|Vanessa[ Sharing Kyoto Staff ]|
The wildly popular Kyoto brewery, “Matsui Shuzo” announced that their collaboration with α-STATION FM Kyoto, the “Kyokasuga” sake, would be going on sale this year on the 1st of June. As a sake lover myself, I had always wanted to visit the Matsui Shuzo Brewery, so I was wriggling in my seat with excitement.
This time around we had the opportunity to take a tour of their brewery and try out some of their sake.
When you enter the brewery’s store, you will see boards hanging on the wall signifying the different temples and shrines the brewery has gifted sake to, including famous shrines such as Shimogamo Shrine, Kamigamo Shrine, and Kitano Tenmangu Shrine.
This store originally opened in 1726 and has been loved by locals for over 290 years.
The tour begins following an explanation of the brewery’s history by the head of the brewery and 15th generation Matsui, Mr. Matsui himself.
Japanese sake is brewed using rice, and is characterized by its full-bodied flavors and robust aroma that are drawn out during the brewing process by the yeast and east Asian starter known as Koji.
Japanese sake uses a type of fermentation called “Multiple Parallel Fermentation” wherein rice starch is turned into sugar, which is simultaneously turned into alcohol by the yeast.
This process is extremely complicated, and in order to not allow any unwanted bacteria or dust into any part of the process, disposable hats are required at all times.
This is a picture of the fermenting sake. You can really smell the alcohol when you get in close.
Japanese sake is brewed at a relatively low temperature of about 6 to 15 degrees, which dampens the effects the alcohol has on the yeast.
One whiff of this bad boy and you’ll be wanting to jump right to the sake tasting at the end.
On the left is what’s known as “raw sake”, a sake which sees no heat during its brewing process.
It has a clear, freshly squeezed taste, is best drunk cold and is perfect for the summer.
The reason where are all here. Brewed in the Heisei era and pressed in the Reiwa era, the much celebrated and first of the new era, 2019’s “Kyokasuga” sake.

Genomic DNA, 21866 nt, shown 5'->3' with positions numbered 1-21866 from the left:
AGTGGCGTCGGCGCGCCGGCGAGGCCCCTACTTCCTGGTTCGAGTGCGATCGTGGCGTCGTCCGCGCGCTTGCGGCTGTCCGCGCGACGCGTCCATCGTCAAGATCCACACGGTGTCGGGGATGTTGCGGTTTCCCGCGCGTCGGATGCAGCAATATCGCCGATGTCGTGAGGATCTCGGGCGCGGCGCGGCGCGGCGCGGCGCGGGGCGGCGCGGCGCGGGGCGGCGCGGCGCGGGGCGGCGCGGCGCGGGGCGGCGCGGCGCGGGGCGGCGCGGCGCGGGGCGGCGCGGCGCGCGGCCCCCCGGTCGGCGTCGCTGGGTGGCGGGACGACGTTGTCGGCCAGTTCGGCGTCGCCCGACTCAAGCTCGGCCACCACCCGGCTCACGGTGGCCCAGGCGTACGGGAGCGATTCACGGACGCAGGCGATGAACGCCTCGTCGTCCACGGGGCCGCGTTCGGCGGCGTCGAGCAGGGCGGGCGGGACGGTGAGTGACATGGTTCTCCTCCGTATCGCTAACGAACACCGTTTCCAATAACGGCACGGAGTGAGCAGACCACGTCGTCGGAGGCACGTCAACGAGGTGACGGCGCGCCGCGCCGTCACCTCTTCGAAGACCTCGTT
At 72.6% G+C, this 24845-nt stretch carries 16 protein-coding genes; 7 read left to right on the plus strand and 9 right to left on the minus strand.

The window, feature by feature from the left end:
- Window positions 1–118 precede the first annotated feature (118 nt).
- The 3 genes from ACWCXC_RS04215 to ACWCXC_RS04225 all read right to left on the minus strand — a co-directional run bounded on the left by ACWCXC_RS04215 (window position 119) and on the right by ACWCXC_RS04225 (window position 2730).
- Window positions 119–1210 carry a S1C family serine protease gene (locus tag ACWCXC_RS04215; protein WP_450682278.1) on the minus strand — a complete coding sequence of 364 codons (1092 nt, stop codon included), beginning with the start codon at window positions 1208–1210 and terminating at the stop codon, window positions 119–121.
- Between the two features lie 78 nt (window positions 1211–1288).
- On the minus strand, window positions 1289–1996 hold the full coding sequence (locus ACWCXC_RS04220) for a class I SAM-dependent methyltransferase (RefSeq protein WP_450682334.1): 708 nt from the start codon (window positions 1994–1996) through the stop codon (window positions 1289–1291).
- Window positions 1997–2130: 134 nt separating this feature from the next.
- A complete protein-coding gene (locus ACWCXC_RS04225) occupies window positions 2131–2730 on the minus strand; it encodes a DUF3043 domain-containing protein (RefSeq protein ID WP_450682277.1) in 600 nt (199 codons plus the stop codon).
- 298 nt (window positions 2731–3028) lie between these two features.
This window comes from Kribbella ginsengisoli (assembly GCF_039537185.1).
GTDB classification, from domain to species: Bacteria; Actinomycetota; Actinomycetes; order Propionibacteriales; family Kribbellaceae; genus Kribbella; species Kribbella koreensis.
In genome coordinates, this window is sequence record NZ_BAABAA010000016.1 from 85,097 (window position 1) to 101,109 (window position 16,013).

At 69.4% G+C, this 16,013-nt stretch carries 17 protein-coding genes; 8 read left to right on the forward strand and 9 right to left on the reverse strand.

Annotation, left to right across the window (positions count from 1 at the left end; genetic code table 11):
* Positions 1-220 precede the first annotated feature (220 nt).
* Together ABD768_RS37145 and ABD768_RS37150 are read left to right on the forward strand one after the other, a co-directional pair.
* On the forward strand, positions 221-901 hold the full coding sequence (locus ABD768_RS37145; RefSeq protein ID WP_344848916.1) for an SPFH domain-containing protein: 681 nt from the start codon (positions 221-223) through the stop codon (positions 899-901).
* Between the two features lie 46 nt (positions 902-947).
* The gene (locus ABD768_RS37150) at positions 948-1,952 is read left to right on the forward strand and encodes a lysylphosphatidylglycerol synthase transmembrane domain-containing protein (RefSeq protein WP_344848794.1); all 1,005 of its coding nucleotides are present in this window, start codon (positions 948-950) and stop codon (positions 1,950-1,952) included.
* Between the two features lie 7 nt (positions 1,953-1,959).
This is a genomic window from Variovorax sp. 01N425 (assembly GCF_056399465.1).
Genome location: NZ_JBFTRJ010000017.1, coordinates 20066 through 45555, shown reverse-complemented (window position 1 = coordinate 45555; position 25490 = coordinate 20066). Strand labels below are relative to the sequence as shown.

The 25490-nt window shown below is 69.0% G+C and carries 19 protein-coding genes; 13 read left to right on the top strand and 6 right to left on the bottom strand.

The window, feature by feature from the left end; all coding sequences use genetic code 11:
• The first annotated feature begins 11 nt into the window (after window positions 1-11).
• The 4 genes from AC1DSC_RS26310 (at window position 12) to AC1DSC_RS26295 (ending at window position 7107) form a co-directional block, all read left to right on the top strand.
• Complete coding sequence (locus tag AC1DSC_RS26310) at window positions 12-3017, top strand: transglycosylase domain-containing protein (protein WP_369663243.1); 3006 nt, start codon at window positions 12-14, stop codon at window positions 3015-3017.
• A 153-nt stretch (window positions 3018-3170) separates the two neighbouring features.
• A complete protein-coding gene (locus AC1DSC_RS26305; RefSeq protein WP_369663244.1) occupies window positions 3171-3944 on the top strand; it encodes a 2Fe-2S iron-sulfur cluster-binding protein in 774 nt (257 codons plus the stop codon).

Brewed with the idea of enjoying it alongside the dulcet tones of α-STATION FM Kyoto, this original unpasteurized Junmai Ginjo sake features a distinctly refreshing and clear after taste.
Along with some small finger foods, at the end of the tour, the brewery kindly offers six different sakes for tasting. The Kyokasuga was incredibly good, but what caught my eye was number four, Kamikura Daiginjo.
This completely unpasteurized sake has the distinctive aroma of Ginjo sake and a smooth and refreshing flavor. I personally love refreshing, dry sake, so found this sake to be absolutely amazing.
The finger food included a line up of snacks that fit with each of the sake; including roast duck, cream cheese, and Japanese rice crackers.
I thought the soft boiled vegetable filled Kasujiru soup was especially good.
I would have to say that out of all Kasujiru soups that I’ve tried before, this was definitely the best! After downing this warm bowl of soup, you’ll be wanting to grab another glass of sake.
Everyone around us were like-minded sake lovers, so we had a great time chatting to everyone about this symbol of Japan while we sipped away at our tastings.
The brewery sells a wide variety of sake in their store, so give them all a good browse before picking up one that you like…(This is really making want to relax at home with a cool glass of sake haha)
Every step of the sake brewing process at Matsui Shuzo Brewery is done completely by hand by the skilled sake brewers.
The well-renowned, historical brewery that is Matsui Shuzo is a great place for anyone coming to Kyoto to visit. Their tours are incredibly informative and events such as the one we attend for this article are wonderful ways for sake lovers to get motivated to start learning more about Japan’s famous rice wine.
Address: 6 - 1 Chome, Yoshidakawaracho, Sakyo Ward, Kyoto, 606-8305, Japan
Business Hours: 9:00 ~ 18:00